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Thornhill h/c back

Pam Smy


Page 45 Review by Stephen

A Certain Person is back.

Mary thought she might be safe once that Certain Person had been re-homed.

But no, that Certain Person is back.

She always ends up back at Thornhill, and then it begins anew: the targeted laughter, the goading, semi-smile, twitched lips and stares, then the thump, thump, thump on doors as she passes by.

Even Jane, the single carer who seems to care, cannot bring herself to speak her name out loud. Worse, she wants Mary to patch things up with her, as if it's Mary's fault.

Would you, Mary? If I have a word with her and ask her to be friends, would you try too?

It's as if nothing had ever happened. Everyone turns a blind eye as far as that Certain Person's concerned. It's as if they're all too frightened: children and adults alike.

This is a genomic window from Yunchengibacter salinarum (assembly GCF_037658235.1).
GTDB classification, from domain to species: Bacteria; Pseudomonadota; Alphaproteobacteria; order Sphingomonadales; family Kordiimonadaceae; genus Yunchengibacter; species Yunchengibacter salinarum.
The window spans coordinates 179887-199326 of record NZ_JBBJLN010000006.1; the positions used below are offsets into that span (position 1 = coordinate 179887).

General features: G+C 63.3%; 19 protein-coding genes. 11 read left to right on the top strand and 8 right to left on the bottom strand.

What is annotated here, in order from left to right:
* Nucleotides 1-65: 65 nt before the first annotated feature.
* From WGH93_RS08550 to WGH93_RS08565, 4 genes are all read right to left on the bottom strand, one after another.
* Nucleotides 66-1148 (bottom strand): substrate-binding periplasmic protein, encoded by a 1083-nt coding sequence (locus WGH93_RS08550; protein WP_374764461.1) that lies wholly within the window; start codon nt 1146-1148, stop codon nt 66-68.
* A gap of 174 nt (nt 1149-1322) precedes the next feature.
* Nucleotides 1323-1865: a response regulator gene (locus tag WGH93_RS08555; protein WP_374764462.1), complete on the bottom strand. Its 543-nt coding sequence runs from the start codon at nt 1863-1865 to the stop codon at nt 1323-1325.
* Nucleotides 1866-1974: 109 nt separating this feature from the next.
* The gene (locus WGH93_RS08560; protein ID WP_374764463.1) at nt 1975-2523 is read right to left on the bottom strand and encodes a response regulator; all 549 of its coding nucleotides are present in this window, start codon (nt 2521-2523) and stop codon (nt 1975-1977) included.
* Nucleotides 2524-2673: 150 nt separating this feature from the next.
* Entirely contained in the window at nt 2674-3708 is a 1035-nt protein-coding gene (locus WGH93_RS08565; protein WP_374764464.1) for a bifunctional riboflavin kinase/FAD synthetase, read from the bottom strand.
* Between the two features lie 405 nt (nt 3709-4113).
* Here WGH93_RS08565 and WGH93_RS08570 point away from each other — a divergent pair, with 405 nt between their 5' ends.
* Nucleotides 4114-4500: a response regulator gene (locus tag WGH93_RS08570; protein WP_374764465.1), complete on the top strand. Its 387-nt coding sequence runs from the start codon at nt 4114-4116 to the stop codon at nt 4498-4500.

Mary knew she was back without even looking. She could hear her downstairs, and she locked herself away in her room, the top-most in the Institute, the only one with its own sink and bathroom. To get there you have to go up an extra, dark and narrow set of stairs, through a door off the main landing.

I am going to go down now and have a chat with her, Mary, and tomorrow you can come down and have breakfast with the rest of us. It'll be much better for everyone here at Thornhill if we can all get along. I'll come and knock for you in the morning so we can go down together. OK, Mary?